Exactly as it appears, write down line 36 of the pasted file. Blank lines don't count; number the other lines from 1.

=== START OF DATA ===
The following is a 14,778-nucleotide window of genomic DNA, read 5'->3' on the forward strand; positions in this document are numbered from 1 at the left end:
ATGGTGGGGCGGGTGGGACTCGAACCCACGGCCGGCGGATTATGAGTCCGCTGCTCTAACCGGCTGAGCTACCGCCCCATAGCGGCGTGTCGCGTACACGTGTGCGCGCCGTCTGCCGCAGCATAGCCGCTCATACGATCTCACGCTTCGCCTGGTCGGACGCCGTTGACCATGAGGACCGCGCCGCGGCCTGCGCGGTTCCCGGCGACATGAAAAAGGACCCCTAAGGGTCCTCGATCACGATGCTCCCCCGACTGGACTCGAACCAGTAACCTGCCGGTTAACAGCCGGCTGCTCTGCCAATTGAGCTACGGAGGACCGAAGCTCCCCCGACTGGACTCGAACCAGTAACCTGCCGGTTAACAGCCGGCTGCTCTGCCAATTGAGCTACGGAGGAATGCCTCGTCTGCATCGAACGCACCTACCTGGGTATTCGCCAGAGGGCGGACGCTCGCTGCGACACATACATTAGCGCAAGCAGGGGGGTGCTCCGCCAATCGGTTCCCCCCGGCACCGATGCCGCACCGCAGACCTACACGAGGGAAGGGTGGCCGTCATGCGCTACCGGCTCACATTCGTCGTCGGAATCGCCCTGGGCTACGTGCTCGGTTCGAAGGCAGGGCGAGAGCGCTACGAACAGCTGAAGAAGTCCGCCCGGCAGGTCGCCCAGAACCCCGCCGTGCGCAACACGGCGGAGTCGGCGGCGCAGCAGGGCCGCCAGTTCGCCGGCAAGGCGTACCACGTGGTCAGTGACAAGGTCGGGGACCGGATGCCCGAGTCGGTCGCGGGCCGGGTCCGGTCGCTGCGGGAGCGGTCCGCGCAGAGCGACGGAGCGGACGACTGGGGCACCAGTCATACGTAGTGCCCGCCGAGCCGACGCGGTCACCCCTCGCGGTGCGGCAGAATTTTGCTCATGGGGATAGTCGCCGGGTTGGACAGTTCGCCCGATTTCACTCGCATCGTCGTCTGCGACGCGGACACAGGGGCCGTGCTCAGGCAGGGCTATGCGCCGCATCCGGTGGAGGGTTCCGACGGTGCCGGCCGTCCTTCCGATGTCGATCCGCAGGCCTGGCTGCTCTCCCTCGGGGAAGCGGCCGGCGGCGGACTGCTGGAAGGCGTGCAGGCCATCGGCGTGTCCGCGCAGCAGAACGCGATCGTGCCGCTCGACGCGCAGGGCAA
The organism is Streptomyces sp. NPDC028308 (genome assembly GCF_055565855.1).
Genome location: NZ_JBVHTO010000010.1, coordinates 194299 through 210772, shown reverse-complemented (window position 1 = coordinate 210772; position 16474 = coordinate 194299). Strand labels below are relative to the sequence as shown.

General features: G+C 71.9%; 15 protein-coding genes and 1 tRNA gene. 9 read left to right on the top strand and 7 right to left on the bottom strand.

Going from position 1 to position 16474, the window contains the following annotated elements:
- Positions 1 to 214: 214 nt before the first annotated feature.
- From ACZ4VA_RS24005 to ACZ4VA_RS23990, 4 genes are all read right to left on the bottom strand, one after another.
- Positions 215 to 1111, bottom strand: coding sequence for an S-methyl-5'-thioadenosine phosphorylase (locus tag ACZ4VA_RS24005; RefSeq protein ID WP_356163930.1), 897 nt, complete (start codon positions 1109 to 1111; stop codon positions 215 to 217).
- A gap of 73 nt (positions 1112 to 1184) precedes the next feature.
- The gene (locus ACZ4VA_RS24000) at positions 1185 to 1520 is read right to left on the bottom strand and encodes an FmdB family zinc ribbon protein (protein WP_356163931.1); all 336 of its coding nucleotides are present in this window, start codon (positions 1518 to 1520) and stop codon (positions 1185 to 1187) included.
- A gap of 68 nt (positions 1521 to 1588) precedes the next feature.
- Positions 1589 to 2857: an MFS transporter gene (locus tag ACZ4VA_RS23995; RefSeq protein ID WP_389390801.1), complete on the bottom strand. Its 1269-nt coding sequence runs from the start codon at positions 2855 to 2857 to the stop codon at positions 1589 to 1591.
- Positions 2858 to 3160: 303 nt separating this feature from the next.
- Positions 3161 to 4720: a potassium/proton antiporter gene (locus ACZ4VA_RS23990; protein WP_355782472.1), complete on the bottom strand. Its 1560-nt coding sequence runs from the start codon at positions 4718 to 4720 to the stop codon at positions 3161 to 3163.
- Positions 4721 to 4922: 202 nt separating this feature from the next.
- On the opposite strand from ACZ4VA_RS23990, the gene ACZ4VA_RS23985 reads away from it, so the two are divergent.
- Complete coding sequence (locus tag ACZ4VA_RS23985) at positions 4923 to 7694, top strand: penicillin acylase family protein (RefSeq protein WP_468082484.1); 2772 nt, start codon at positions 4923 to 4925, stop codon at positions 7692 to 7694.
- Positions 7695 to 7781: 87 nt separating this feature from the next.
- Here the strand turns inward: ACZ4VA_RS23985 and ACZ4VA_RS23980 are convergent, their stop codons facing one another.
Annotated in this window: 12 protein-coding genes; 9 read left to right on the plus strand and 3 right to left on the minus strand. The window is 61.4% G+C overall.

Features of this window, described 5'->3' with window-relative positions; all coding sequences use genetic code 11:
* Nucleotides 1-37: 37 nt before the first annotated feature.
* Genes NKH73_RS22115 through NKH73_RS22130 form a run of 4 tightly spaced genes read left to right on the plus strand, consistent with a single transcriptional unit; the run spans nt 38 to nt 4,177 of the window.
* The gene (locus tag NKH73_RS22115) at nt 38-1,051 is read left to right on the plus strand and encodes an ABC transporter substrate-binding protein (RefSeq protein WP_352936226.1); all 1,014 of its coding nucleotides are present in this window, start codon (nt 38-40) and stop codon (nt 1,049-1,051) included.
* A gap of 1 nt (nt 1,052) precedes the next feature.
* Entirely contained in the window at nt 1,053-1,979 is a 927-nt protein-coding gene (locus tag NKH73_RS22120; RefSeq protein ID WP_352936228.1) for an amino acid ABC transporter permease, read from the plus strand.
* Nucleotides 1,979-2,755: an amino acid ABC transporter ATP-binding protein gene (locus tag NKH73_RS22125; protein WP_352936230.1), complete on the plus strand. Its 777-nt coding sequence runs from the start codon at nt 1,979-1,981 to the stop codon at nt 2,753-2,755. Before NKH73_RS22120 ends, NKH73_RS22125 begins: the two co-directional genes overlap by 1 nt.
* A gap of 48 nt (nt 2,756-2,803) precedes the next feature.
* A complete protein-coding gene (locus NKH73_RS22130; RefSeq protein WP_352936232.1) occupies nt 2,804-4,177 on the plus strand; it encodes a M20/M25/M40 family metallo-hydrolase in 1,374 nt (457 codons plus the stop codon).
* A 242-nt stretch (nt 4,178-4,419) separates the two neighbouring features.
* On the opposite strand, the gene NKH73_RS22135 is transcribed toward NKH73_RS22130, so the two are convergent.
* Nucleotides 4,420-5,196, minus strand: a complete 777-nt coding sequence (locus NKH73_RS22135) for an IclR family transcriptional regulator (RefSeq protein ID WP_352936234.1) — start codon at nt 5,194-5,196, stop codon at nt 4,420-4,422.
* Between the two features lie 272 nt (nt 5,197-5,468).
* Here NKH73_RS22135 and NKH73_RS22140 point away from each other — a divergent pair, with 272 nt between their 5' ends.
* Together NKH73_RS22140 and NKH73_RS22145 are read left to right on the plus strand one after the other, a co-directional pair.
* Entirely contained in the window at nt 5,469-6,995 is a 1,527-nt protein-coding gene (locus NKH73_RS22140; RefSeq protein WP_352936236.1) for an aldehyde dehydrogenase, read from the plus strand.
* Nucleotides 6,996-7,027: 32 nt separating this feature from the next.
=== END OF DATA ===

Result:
* Together NKH73_RS22140 and NKH73_RS22145 are read left to right on the plus strand one after the other, a co-directional pair.